Northwestern hires former U.S. Attorney General Loretta Lynch to review how it reports hazing

Lynch will make her findings public after examining the university’s accountability mechanisms, the university announced Tuesday.

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Former Attorney General Loretta Lynch speaks during a press conference at the Dirksen Federal Building, Jan. 13, 2017.

Former U.S. Attorney General Loretta Lynch

Ashlee Rezin/Sun-Times files

Northwestern University has hired former U.S. Attorney General Loretta Lynch to review the school’s abuse reporting mechanisms in the wake of an expanding football team hazing scandal that has resulted in half a dozen lawsuits against the Evanston school.

Lynch will make her findings public after examining the university’s accountability mechanisms “to detect, report and respond to potential misconduct in its athletics programs, including hazing, bullying and discrimination of any kind,” the university announced Tuesday.

This is the school’s latest response to the scandal that has led the school to fire football head coach Pat Fitzgerald and discontinue the use of its Kenosha, Wisconsin, training facility, where much of the alleged hazing happened. The school has already said it will now monitor the football locker room, implement anti-hazing training and add an online reporting tool for abuse.

“Hazing has absolutely no place at Northwestern. Period,” Northwestern President Michael Schill said in the announcement. “I am determined that with the help of Attorney General Lynch, we will become a leader in combating the practice of hazing in intercollegiate athletics and a model for other universities.”

Lynch will begin her review immediately and provide updates to Schill and the board of trustees’ audit and risk committee, the school said.

Peter Barris, chairman of Northwestern’s board of trustees, said in the statement that the board supports the “critical review” and will “cooperate fully” with Lynch and her team. The school’s board is named in several of the lawsuits filed by former football players.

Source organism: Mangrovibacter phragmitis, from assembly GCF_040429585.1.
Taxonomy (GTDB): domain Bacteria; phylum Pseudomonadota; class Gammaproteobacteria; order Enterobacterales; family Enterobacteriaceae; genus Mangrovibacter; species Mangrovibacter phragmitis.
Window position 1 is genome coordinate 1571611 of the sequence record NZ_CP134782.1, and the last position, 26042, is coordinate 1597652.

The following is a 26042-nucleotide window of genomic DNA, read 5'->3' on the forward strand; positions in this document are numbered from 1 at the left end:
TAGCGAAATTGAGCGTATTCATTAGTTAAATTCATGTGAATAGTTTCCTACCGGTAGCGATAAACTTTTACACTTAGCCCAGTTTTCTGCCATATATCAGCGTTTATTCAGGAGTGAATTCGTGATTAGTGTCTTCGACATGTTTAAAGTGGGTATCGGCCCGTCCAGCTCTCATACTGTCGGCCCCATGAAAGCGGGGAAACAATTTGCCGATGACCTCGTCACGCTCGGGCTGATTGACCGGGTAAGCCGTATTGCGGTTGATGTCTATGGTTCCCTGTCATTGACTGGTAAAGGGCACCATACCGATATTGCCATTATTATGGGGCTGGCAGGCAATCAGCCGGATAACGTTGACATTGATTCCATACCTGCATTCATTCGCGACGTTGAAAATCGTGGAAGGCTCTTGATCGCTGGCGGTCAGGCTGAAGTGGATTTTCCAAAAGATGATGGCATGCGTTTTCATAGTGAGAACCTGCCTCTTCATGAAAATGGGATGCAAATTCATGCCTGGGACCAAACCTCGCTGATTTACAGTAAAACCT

Lynch served as U.S. attorney general from 2015 to 2017. It was under Lynch that a Justice Department investigation found widespread constitutional abuses by the Chicago Police Department after the fatal shooting of Laquan McDonald. The investigation led to a consent decree outlining terms of federal court oversight over CPD.

Since then, Lynch has been working in private practice with the firm Paul, Weiss, Rifkind, Wharton & Garrison.

Northwestern’s hazing scandal broke July 7 when the university published the summary of an internal investigation into allegations of hazing on the football team. The school suspended Fitzgerald, then fired him after the student newspaper published accounts of hazing from two players.

Derrick Gragg, Northwestern’s vice president for athletics & recreation, who is named in some of the lawsuits, said in the statement: “The Athletics Department welcomes this review as a critical tool in identifying the additional steps Northwestern can take to eradicate hazing. By making the results of her review public, we hope our entire community will be better informed and guided as we all work to address this critical issue in college athletics.”

Responding to Northwestern’s announcement, attorneys Ben Crump, Steve Levin and Margaret Battersby Black — who have filed five lawsuits against the university on behalf of former players — asked if the new inquiry means that the university believes the original investigation was flawed or not thorough enough. They also asked: “And if the University is dedicated to transparency as they say, then why are the findings of the first investigation yet to be made public?”

A spokesman for the university did not immediately respond to those questions.

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